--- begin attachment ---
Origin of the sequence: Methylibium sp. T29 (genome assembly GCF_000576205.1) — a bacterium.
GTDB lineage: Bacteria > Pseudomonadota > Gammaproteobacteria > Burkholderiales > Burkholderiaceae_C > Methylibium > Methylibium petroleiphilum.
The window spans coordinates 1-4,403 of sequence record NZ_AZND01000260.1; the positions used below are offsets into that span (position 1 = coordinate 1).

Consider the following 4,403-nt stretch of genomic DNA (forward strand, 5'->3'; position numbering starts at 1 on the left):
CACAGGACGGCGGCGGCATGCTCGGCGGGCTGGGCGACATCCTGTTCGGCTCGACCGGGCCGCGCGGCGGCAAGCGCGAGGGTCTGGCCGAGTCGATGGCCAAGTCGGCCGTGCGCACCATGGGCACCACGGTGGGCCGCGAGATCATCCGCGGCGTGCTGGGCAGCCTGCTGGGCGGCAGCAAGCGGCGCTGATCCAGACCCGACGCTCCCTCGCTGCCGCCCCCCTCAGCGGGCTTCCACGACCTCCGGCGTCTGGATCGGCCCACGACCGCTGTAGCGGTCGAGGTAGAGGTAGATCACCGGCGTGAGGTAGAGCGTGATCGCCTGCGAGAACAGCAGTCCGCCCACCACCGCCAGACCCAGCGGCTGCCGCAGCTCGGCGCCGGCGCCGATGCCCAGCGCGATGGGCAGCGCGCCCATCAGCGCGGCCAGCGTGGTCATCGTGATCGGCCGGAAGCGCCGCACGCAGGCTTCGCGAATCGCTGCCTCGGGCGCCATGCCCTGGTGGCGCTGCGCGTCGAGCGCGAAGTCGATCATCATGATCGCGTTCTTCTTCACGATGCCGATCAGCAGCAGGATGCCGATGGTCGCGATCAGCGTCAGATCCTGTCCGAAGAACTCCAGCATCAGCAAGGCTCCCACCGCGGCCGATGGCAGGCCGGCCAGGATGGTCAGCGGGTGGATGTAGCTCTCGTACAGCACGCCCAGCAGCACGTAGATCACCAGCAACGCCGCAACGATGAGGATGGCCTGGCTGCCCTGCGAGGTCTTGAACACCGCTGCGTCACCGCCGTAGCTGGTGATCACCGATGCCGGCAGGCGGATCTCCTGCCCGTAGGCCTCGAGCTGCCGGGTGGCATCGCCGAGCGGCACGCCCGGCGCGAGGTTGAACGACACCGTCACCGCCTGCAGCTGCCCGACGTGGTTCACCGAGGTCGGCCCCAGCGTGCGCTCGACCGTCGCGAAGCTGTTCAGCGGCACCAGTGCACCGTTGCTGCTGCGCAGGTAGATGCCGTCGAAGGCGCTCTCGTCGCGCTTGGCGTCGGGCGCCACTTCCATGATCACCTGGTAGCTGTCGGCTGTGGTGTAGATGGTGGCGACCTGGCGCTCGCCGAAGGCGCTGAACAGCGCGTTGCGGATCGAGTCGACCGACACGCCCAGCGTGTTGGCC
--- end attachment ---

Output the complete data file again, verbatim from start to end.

Origin of the sequence: Methylibium sp. T29 (genome assembly GCF_000576205.1) — a bacterium.
GTDB lineage: Bacteria > Pseudomonadota > Gammaproteobacteria > Burkholderiales > Burkholderiaceae_C > Methylibium > Methylibium petroleiphilum.
The window spans coordinates 1-4,403 of sequence record NZ_AZND01000260.1; the positions used below are offsets into that span (position 1 = coordinate 1).

Consider the following 4,403-nt stretch of genomic DNA (forward strand, 5'->3'; position numbering starts at 1 on the left):
CACAGGACGGCGGCGGCATGCTCGGCGGGCTGGGCGACATCCTGTTCGGCTCGACCGGGCCGCGCGGCGGCAAGCGCGAGGGTCTGGCCGAGTCGATGGCCAAGTCGGCCGTGCGCACCATGGGCACCACGGTGGGCCGCGAGATCATCCGCGGCGTGCTGGGCAGCCTGCTGGGCGGCAGCAAGCGGCGCTGATCCAGACCCGACGCTCCCTCGCTGCCGCCCCCCTCAGCGGGCTTCCACGACCTCCGGCGTCTGGATCGGCCCACGACCGCTGTAGCGGTCGAGGTAGAGGTAGATCACCGGCGTGAGGTAGAGCGTGATCGCCTGCGAGAACAGCAGTCCGCCCACCACCGCCAGACCCAGCGGCTGCCGCAGCTCGGCGCCGGCGCCGATGCCCAGCGCGATGGGCAGCGCGCCCATCAGCGCGGCCAGCGTGGTCATCGTGATCGGCCGGAAGCGCCGCACGCAGGCTTCGCGAATCGCTGCCTCGGGCGCCATGCCCTGGTGGCGCTGCGCGTCGAGCGCGAAGTCGATCATCATGATCGCGTTCTTCTTCACGATGCCGATCAGCAGCAGGATGCCGATGGTCGCGATCAGCGTCAGATCCTGTCCGAAGAACTCCAGCATCAGCAAGGCTCCCACCGCGGCCGATGGCAGGCCGGCCAGGATGGTCAGCGGGTGGATGTAGCTCTCGTACAGCACGCCCAGCAGCACGTAGATCACCAGCAACGCCGCAACGATGAGGATGGCCTGGCTGCCCTGCGAGGTCTTGAACACCGCTGCGTCACCGCCGTAGCTGGTGATCACCGATGCCGGCAGGCGGATCTCCTGCCCGTAGGCCTCGAGCTGCCGGGTGGCATCGCCGAGCGGCACGCCCGGCGCGAGGTTGAACGACACCGTCACCGCCTGCAGCTGCCCGACGTGGTTCACCGAGGTCGGCCCCAGCGTGCGCTCGACCGTCGCGAAGCTGTTCAGCGGCACCAGTGCACCGTTGCTGCTGCGCAGGTAGATGCCGTCGAAGGCGCTCTCGTCGCGCTTGGCGTCGGGCGCCACTTCCATGATCACCTGGTAGCTGTCGGCTGTGGTGTAGATGGTGGCGACCTGGCGCTCGCCGAAGGCGCTGAACAGCGCGTTGCGGATCGAGTCGACCGACACGCCCAGCGTGTTGGCC